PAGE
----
The failure of the establishment in the Great Recession has also caused a shift in the trust equation, from value to values. Specifically, respondents now place low importance on tangibles such as excellent financial results, an outstanding CEO, and top ranking within an industry sector. Instead, they trust companies that treat employees well, place customers ahead of profit, and communicate frequently and honestly. The Edelman Trust Barometer 2014 found that 84 percent believe business can make profit while also delivering value to society.

Historically, business has been good at the microeconomic challenges of production, delivery, marketing, pricing, innovation and finance. It has been transactional and faithful to the laws that govern the industry. It has provided jobs and investment opportunities for those seeking returns. All of this has been under the rubric of “License to Operate,” the classic freedom to run the enterprise in a perfect Adam Smith-like world. But today, there must be larger ambition for business, which can be described as “License to Lead.” Business is our best hope when it comes to addressing complex global challenges, but it must be business showing up differently. In the words of Paul Polman, CEO of Unilever, “It is not just about value. It is also the ‘s.’ It is about values as well.”

There is a new opportunity and expectation of business, which is to operate in a manner that makes money for shareholders but also improves society. It is vital for business to establish a new compact with its stakeholders based on open advocacy of its interests, willingness to modify policy after consultation, and clear metrics to measure progress on promises.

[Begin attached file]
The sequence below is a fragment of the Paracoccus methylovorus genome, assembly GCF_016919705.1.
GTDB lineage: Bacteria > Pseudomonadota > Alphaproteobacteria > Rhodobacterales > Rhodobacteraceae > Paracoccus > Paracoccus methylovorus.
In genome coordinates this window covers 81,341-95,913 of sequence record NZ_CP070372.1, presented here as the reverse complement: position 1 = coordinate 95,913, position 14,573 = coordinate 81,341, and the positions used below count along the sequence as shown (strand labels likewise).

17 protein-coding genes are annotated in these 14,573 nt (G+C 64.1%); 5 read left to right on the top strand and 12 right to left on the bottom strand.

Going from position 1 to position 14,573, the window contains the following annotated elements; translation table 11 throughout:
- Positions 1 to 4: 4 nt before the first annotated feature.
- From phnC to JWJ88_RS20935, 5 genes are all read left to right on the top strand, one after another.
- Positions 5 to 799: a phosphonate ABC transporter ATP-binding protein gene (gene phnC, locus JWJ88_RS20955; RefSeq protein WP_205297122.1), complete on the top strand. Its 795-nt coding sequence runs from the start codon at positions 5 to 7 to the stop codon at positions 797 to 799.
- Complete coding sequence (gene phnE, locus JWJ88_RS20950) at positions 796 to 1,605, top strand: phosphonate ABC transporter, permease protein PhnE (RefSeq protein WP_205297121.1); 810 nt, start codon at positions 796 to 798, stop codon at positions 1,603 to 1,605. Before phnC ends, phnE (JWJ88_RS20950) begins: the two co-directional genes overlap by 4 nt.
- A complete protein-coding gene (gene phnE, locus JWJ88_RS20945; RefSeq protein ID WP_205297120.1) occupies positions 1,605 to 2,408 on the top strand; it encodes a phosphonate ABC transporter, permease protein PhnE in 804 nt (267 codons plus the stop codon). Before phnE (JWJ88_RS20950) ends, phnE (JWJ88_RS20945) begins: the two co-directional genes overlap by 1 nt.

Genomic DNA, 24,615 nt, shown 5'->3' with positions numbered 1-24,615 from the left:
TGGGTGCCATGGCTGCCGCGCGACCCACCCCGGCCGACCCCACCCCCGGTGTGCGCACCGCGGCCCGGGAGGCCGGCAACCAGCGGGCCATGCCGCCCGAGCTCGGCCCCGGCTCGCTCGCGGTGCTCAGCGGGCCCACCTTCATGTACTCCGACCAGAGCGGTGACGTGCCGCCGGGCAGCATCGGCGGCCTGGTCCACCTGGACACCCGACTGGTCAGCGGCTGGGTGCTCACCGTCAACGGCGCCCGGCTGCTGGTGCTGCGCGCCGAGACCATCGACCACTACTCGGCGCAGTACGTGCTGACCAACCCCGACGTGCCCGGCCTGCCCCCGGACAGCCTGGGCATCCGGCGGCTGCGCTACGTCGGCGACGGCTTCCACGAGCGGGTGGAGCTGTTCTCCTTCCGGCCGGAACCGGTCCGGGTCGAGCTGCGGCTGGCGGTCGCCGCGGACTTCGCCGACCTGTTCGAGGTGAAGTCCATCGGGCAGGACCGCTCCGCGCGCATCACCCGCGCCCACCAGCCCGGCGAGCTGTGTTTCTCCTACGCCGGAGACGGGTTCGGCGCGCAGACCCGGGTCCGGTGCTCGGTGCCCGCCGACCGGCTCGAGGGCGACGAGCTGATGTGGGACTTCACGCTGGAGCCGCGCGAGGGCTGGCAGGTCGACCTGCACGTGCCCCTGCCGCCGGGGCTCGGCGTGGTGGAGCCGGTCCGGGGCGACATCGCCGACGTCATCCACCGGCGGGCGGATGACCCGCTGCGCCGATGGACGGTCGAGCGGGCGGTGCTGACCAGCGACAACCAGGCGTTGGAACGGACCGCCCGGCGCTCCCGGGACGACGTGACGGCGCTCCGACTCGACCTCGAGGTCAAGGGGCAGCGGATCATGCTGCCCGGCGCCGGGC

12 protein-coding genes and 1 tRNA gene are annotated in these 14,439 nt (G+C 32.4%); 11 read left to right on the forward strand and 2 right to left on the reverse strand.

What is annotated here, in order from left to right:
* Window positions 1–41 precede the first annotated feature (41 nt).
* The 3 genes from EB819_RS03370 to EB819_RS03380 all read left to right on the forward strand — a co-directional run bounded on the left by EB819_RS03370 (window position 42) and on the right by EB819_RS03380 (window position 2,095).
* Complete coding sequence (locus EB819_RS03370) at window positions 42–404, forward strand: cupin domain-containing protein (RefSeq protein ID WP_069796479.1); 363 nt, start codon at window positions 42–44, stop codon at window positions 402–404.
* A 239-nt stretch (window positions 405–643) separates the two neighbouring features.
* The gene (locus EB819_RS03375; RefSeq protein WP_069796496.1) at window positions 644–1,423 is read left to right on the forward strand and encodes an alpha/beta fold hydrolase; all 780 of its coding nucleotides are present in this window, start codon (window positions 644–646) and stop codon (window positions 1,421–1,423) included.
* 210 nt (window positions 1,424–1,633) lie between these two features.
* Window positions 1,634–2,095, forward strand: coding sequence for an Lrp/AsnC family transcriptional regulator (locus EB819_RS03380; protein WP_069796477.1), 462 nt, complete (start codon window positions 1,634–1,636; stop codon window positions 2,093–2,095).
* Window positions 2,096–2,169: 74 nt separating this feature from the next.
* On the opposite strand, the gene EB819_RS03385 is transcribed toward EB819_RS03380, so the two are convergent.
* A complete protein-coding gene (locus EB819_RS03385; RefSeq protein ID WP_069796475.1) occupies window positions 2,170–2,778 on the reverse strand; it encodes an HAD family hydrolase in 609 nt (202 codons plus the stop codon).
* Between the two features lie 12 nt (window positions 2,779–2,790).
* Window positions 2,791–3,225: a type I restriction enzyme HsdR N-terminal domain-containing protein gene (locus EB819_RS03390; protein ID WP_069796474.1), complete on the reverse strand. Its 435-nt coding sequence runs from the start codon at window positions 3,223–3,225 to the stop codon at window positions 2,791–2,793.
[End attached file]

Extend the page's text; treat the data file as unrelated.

What we observe is a new focus by business on creating value for shareholders and society alike—the concept of “Shared Value,” introduced by Professor Michael Porter of Harvard Business School. It is a shift that started 15 years ago with the rise of corporate philanthropy and corporate social responsibility. The second phase was in the last decade, when companies recognized a distinct marketing advantage in sustainability. GE’s “Green is Green” (in the words of CEO Jeffrey Immelt) is a perfect example of positioning that helped cut through the clutter when Ecomagination launched in 2005. The final stage, which we witness today, is business changing its core operations in order to realize lower costs while achieving societal goals. Think of Walmart changing the body style of its trucks to use less energy so it can minimize its environmental footprint and save money for the business.